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Meng Tian, Amir H Kashani, Ramin Tadayoni, Jean-Francois Korobelnik, Sebastian Wolf, Francesco Pichi, Marion Ronit Munk; Standardization of optical coherence tomography angiography nomenclature in retinal vascular diseases. Invest. Ophthalmol. Vis. Sci. 2021;62(8):1874.
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© ARVO (1962-2015); The Authors (2016-present)
To develop a consensus nomenclature for reporting optical coherence tomography angiography (OCT-A) findings in the field of retinal vascular diseases.
Members of the Retina Society, the EURETINA and the Japanese Retina and Vitreous Society choose to participate in responding to an online questionnaire on their preferred terminology for reporting OCT-A findings in retinal vascular diseases. The respondents were divided into two groups based on the number of their publications in OCTA and retinal vascular diseases, including OCTA “experts” group who have five or more publications and the “users” who have less than five publications. Then an expert team of 25 OCTA experts in the field of retinal vascular diseases was formed and Delphi rounds based on the initial results of the survey are being carried out.
The complete responses of 85 retina specialists were included in the analysis. Thirty-one were categorized as "experts". There was a consensus in both groups that OCTA parameters such as foveal avascular zone (FAZ) parameters, areas of nonperfusion and presence of neovascularization (NV) should be implemented in the identification and staging of DR and that OCTA can be applied to differentiate between ischemic vs. non ischemic retinal vein occlusion. Diabetic macular ischemia (DMI) can be also assessed via OCTA. Further, there was consensus that the terminology should differ based on the underlying causes of decreased vascular flow signal. There was disagreement in other areas, such as which terms should be applied to describe decreased OCTA signal from different causes, the definition of widefield OCTA and how to quantify DMI and area of decreased flow signal. These discrepancies form the basis for the upcoming expert Delphi rounds that aim to develop a standardized OCTA nomenclature. First results of the following Delphi rounds will be presented as well.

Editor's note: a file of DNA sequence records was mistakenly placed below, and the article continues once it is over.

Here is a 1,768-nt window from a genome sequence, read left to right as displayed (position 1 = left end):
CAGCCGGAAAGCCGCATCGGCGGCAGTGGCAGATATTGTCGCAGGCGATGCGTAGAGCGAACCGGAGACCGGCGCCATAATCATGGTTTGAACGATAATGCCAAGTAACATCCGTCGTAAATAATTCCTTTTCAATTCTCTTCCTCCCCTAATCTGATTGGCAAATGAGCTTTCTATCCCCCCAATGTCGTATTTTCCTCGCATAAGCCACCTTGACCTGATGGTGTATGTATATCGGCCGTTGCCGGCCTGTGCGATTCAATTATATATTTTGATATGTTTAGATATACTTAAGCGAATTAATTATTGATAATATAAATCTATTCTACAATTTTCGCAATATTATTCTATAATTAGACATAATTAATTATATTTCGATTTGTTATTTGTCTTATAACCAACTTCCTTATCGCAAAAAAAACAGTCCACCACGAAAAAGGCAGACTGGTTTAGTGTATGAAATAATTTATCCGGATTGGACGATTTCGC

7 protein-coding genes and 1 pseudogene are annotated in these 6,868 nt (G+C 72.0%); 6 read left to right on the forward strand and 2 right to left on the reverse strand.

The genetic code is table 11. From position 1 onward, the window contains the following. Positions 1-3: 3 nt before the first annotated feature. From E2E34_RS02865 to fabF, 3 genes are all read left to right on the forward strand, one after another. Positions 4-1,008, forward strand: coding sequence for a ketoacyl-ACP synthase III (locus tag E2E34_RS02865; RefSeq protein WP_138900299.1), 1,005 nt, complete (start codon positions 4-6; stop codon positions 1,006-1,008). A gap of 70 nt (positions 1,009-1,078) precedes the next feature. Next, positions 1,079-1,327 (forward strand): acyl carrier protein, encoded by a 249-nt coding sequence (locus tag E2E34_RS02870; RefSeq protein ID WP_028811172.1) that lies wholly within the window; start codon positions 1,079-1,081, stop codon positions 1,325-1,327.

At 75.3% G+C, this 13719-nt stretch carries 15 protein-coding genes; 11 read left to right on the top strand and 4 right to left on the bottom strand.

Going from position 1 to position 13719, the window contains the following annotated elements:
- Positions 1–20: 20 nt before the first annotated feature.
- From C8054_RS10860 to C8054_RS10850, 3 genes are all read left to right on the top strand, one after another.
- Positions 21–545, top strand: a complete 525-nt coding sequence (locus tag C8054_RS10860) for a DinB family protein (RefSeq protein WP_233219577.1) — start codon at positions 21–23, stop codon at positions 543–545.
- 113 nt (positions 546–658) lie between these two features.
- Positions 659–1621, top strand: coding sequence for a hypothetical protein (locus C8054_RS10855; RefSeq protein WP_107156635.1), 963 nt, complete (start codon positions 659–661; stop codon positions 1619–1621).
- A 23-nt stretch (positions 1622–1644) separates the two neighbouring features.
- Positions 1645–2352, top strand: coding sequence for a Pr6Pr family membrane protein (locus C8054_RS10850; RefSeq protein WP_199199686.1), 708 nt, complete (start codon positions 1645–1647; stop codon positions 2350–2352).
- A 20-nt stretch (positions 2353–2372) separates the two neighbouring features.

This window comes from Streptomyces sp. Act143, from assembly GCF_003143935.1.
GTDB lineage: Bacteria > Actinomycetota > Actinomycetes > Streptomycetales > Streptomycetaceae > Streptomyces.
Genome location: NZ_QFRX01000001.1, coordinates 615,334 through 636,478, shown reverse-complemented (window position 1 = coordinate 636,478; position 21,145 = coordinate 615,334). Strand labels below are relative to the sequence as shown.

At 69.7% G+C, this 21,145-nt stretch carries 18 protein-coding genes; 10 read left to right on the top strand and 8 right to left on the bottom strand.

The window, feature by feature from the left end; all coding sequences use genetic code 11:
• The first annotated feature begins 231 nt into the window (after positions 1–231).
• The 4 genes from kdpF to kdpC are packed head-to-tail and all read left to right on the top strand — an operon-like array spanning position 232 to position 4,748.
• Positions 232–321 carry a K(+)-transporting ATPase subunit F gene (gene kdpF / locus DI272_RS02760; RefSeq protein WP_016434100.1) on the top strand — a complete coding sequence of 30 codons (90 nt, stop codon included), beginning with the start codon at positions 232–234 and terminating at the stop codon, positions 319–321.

While there was agreement in some areas, significant differences were found in many areas of OCTA terminology among all respondents, but also between the “expert” and “user” groups. This indicates the need for standardization of the nomenclature among all specialists in the field of retinal vascular diseases.
This is a 2021 ARVO Annual Meeting abstract.
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